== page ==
Multiprotocol over ATM (MPOA)---A relatively new standardization effort in the ATM Forum that will specify how existing and future network-layer protocols will exploit the unique benefits of ATM. These benefits include quality of service (QOS) and direct connections between different VLANs.

Permanent Virtual Connection (PVC)---A logical (rather than physical) connection between endpoints established by an administrator. A PVC stays intact until manually torn down.

PNNI---Private Network-to-Network Interface. An ATM Forum specification that allows ATM switches within a private network to interconnect. The specification describes an ATM virtual circuit routing protocol, as well as a signaling protocol between ATM switches.

RMON---Remote Monitoring. MIB agent specification described in RFC 1271 that defines functions for the remote monitoring of networked devices. The RMON specification provides numerous monitoring, problem detection, and reporting capabilities.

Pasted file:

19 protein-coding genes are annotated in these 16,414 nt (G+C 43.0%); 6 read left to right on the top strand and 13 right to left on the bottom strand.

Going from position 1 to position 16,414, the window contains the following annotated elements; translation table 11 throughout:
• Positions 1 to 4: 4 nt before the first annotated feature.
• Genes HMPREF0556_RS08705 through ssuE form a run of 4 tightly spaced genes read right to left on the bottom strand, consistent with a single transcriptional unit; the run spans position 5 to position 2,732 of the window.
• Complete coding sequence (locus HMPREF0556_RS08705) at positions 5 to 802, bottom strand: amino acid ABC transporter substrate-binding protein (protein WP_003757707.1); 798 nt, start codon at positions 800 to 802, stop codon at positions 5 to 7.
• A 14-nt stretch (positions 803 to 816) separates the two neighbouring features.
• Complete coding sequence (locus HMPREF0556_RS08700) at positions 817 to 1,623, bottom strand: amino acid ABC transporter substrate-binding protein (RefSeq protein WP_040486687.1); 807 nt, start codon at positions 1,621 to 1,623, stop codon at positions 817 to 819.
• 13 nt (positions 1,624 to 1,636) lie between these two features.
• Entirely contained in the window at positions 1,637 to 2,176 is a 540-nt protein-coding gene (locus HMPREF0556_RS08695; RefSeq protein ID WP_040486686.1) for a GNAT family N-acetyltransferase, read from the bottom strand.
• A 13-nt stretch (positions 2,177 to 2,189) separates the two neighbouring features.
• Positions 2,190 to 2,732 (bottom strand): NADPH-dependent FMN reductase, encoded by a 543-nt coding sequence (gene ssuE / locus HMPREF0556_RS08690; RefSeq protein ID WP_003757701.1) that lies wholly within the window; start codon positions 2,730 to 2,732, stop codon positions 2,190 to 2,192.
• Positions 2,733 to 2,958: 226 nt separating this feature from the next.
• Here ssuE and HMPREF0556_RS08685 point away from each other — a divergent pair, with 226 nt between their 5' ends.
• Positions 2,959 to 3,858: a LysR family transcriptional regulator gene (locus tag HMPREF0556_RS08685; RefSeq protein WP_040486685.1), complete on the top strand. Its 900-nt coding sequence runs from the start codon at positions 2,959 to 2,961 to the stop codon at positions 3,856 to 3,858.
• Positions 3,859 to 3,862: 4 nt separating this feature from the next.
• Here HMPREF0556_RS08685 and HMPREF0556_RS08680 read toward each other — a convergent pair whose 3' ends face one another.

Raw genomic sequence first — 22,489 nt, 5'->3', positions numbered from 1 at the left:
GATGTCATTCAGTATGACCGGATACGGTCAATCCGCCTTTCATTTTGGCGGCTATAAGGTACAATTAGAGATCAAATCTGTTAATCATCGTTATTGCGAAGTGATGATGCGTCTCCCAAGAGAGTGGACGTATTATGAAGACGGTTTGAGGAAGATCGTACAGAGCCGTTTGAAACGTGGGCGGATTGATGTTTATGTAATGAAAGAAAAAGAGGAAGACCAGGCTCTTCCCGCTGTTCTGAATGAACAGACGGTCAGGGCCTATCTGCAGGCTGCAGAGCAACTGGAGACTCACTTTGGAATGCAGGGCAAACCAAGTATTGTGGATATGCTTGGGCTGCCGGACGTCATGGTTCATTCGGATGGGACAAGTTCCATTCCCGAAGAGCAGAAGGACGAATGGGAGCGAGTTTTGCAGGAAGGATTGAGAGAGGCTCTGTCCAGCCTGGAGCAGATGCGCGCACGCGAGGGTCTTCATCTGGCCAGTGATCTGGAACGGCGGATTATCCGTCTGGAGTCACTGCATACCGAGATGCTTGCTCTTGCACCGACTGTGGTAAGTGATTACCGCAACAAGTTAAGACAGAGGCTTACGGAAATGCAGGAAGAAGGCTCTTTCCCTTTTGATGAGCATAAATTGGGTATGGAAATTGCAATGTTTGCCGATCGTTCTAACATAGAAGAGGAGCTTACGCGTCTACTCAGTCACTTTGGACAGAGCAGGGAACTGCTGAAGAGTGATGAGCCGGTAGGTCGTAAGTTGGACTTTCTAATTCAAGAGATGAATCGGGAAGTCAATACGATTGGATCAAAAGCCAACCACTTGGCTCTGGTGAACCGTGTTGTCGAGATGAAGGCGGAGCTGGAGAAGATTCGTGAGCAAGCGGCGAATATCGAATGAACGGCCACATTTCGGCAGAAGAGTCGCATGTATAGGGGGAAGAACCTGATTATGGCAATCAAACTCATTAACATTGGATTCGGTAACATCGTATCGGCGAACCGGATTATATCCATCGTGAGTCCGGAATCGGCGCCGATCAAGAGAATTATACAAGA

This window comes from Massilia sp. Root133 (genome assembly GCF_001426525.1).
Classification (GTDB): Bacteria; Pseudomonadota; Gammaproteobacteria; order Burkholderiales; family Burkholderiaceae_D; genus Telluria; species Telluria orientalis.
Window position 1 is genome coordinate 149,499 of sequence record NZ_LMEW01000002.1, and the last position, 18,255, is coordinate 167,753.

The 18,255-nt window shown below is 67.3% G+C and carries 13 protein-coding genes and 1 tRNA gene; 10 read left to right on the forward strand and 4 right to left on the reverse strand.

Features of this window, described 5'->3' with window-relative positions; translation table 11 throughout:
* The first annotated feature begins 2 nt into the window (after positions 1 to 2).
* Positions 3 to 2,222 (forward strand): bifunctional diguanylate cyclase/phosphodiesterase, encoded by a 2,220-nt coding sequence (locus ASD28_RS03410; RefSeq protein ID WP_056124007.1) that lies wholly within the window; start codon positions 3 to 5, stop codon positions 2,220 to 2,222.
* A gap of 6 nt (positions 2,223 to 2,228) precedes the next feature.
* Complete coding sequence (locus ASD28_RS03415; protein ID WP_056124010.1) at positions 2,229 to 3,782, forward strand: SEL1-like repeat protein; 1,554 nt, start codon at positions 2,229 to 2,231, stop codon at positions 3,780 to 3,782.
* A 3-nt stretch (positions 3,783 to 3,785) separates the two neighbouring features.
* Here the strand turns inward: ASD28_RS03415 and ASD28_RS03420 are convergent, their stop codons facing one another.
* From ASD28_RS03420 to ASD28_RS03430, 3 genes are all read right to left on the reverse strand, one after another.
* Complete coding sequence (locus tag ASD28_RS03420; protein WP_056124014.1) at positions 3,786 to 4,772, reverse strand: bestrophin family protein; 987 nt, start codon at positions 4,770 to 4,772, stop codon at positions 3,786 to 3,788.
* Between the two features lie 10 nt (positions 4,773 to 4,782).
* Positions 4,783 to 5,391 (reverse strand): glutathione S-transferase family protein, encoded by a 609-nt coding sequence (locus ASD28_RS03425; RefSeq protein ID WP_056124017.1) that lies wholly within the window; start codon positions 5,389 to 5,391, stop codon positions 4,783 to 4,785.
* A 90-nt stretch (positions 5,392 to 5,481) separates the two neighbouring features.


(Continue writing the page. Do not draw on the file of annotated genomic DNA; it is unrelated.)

Switched Virtual Connection (SVC)---A logical connection between endpoints established by the ATM network on demand after receiving a connection request from the source or root. It is defined in the ATM Forum UNI specification and transmitted using the Q.2931 signaling protocols.

Traffic Shaping---A mechanism used to shape or modify bursty traffic characteristics in order to match a desired traffic contract.

Unspecified Bit Rate (UBR)---An ATM service type in which the ATM network makes a "best effort" to meet the transmitter's bandwidth requirements.

User-to-Network Interface (UNI)---The ATM Forum specification that defines the interface directly linking a user's device to an ATM network through an ATM switch.

Variable Bit Rate (VBR)---An ATM service type wherein a data transmission can be represented by irregular grouping of bits or cell payloads followed by unused bits or cell payloads.


Copyright 1988-1996 © Cisco Systems Inc.